In January, Levi Breyfogle of Rapid City submitted drafts of two seemingly Libertarian constitutional amendments that he may petition onto South Dakota’s 2020 ballot. One amendment, discussed on this blog in January, would prohibit the state from prosecuting “victimless” crimes or crimes in which no physical and quantifiable damage has occurred. The other amendment would allow any adult to “freely buy, sell, or rent any property or service,” which probably means hookers, pipe bombs, and crack.
The two amendments also mean the collapse of state and local government. On March 30, the Legislative Research Council weighed in, as required by law*, with fiscal notes on each proposed initiated amendment. By LRC’s calculations, the crime redefinition would cost the state $2.67 billion and local governments $1.42 billion, while the capitalist free-for-all amendment would cost the state $604 million but save local governments $6.88 million:
LRC notes that the crime amendment would nullify 93% of crimes, including non-payment of taxes, which does not physical damage. Breyfogle says he may revise his measure to include monetary damages, but in the form scored by LRC, taxes take a holiday, and the $39 million the state saves not putting as many people behind bars is less than 3% of the general fund revenues lost. The state loses nearly 85% of its general fund dollars and nearly 57% of its total budget. Local governments lose $1.45 billion in revenues; for perspective, the total local property tax collected by school districts statewide in 2017 was $713 million; counties, cities, townships, and other local entities collected $548 million in property tax; all municipal sales tax collections in 2017 totaled $364 million. The net local revenue loss from the crime amendment of $1.42 billion thus equals 87% of all 2017 local property tax and sales tax revenues.
Letting people buy and sell whatever they want knocks another $604 million out of state revenues, since “freely” means we can no longer impose licenses and other fee-generating regulations on business transactions. And even if all the new brothels and pot shops authorized by this measure could be taxes, the crime amendment would make it impossible for us to require those entrepreneurs to pay their taxes, so don’t count on any new revenue from those businesses. Somehow allowing anarcho-capitalism also would disqualify South Dakota from Medicaid, so goodbye, hundreds of millions in federal dollars.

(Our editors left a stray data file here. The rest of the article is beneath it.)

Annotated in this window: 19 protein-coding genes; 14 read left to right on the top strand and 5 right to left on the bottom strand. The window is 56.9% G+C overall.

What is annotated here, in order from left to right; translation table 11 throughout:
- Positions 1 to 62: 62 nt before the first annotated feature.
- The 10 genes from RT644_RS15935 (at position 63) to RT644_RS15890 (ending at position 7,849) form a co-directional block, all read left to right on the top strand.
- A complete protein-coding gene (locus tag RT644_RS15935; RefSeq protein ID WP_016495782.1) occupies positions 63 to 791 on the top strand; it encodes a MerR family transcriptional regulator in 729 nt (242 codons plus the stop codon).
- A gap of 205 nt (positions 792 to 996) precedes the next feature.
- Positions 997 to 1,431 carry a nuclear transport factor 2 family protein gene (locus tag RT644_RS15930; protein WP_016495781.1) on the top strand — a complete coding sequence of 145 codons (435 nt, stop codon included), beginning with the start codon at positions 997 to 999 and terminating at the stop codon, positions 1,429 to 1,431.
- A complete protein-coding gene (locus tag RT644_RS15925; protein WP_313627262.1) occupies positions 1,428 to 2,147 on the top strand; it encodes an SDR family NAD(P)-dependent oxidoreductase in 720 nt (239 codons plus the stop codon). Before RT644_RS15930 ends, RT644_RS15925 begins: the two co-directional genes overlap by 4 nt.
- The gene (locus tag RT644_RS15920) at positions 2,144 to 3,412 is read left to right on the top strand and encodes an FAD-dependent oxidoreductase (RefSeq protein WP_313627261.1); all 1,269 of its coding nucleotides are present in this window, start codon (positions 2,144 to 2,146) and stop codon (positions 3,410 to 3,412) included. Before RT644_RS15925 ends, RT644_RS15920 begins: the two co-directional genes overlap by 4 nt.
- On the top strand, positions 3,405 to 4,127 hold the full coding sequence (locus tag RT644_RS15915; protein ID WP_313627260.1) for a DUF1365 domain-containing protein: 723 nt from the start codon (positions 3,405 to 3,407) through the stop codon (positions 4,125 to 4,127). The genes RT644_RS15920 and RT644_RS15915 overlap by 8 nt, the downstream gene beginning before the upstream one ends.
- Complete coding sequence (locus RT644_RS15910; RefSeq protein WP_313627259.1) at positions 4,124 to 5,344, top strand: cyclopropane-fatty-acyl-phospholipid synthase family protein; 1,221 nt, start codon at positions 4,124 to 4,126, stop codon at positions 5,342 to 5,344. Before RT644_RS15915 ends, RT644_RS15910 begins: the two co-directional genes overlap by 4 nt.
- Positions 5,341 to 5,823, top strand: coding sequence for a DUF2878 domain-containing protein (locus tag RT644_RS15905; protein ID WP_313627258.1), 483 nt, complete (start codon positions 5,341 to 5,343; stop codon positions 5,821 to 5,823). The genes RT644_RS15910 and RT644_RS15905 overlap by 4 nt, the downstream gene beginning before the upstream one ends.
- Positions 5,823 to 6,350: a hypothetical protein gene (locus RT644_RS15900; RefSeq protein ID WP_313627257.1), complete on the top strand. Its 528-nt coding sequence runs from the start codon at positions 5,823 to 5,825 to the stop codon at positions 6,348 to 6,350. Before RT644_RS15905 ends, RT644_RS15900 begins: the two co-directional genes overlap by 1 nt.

These two amendments would be a far bigger disaster for South Dakota’s fiscal situation than Senator Jim Stalzer’s ill-conceived SJR 5, which would have imposed multiple arbitrary caps on state spending. School districts would have to pimp out their teachers and sell meth to keep schools open… and of course, the victimless-crime amendment would let them do that. Yeesh.
*Too Clever by ½: Last year the Legislature added LRC fiscal notes to the paperwork that must be filed before ballot question sponsors can file and circulate their petitions. The statute governing those fiscal notes, SDCL 2-9-31, limits those notes to 50 words, which means LRC’s fiscal notes can’t really explain all the budgetary factors behind their calculations. But LRC director notes in letters accompanying each fiscal note that since the statute says “words,” “numbers and percentages do not count against the fifty-word limit.” If that’s the case, I say skip the verbage altogether and give us fifty-line spreadsheets!
I think both of these would get rid of insurance laws whole cloth. Meaning Joe-the-wino could sell me a homemade health insurance plan with no assets, collateral, or any other proof that he could ever cover the first claim.
Even worse… doctors don’t need a license to practice medicine… or does malpractice quality as physical harm?
Trippy to think about.
You’re right, David: anyone could sell insurance under Breyfogle’s free-market amendment. But would anyone buy insurance from Wino Joe? (That catchy rhyming brand could make some sales.)
Medical licenses and malpractice would be separate issues. Indeed, medical licenses would go poof. I suppose the medical association could still issue certificates of merit to its favored practitioners, but the state would not be able to interfere on their behalf to favor any players in the marketplace. Malpractice, however, would still be litigible (say, is malpractice criminal, or is it solely civil?) since medical malpractice does quantifiable harm.